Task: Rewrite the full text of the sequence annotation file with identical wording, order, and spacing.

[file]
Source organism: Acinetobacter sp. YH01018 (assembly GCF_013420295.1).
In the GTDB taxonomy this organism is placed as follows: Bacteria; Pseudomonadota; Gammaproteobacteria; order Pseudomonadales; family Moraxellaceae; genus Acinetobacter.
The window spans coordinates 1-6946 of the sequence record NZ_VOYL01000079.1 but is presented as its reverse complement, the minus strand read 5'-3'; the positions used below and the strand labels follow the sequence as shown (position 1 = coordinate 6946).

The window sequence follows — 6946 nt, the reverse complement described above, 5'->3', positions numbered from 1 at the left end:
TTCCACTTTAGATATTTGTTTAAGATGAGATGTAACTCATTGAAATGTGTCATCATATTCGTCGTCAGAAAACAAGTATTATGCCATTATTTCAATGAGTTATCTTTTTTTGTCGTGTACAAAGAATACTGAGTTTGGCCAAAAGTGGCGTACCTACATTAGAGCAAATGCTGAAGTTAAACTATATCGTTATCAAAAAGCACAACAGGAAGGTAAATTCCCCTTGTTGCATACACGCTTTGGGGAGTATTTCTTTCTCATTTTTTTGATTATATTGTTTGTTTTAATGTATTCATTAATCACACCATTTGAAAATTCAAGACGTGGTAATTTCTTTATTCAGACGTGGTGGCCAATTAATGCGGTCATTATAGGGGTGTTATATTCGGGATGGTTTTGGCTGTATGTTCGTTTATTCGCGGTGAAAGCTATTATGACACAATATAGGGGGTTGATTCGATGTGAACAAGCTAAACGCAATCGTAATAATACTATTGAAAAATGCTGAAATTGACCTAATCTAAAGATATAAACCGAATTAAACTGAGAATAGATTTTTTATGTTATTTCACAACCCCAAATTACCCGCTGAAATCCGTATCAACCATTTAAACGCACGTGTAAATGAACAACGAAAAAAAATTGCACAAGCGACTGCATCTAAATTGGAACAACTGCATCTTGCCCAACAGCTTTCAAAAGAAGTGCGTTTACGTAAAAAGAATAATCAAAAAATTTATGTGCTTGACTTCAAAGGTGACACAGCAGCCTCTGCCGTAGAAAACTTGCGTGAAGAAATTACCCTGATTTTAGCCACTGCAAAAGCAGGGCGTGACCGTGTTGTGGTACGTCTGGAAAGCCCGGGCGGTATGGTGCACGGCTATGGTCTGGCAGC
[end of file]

Source organism: Acinetobacter sp. YH01018 (assembly GCF_013420295.1).
In the GTDB taxonomy this organism is placed as follows: Bacteria; Pseudomonadota; Gammaproteobacteria; order Pseudomonadales; family Moraxellaceae; genus Acinetobacter.
The window spans coordinates 1-6946 of the sequence record NZ_VOYL01000079.1 but is presented as its reverse complement, the minus strand read 5'-3'; the positions used below and the strand labels follow the sequence as shown (position 1 = coordinate 6946).

The window sequence follows — 6946 nt, the reverse complement described above, 5'->3', positions numbered from 1 at the left end:
TTCCACTTTAGATATTTGTTTAAGATGAGATGTAACTCATTGAAATGTGTCATCATATTCGTCGTCAGAAAACAAGTATTATGCCATTATTTCAATGAGTTATCTTTTTTTGTCGTGTACAAAGAATACTGAGTTTGGCCAAAAGTGGCGTACCTACATTAGAGCAAATGCTGAAGTTAAACTATATCGTTATCAAAAAGCACAACAGGAAGGTAAATTCCCCTTGTTGCATACACGCTTTGGGGAGTATTTCTTTCTCATTTTTTTGATTATATTGTTTGTTTTAATGTATTCATTAATCACACCATTTGAAAATTCAAGACGTGGTAATTTCTTTATTCAGACGTGGTGGCCAATTAATGCGGTCATTATAGGGGTGTTATATTCGGGATGGTTTTGGCTGTATGTTCGTTTATTCGCGGTGAAAGCTATTATGACACAATATAGGGGGTTGATTCGATGTGAACAAGCTAAACGCAATCGTAATAATACTATTGAAAAATGCTGAAATTGACCTAATCTAAAGATATAAACCGAATTAAACTGAGAATAGATTTTTTATGTTATTTCACAACCCCAAATTACCCGCTGAAATCCGTATCAACCATTTAAACGCACGTGTAAATGAACAACGAAAAAAAATTGCACAAGCGACTGCATCTAAATTGGAACAACTGCATCTTGCCCAACAGCTTTCAAAAGAAGTGCGTTTACGTAAAAAGAATAATCAAAAAATTTATGTGCTTGACTTCAAAGGTGACACAGCAGCCTCTGCCGTAGAAAACTTGCGTGAAGAAATTACCCTGATTTTAGCCACTGCAAAAGCAGGGCGTGACCGTGTTGTGGTACGTCTGGAAAGCCCGGGCGGTATGGTGCACGGCTATGGTCTGGCAGC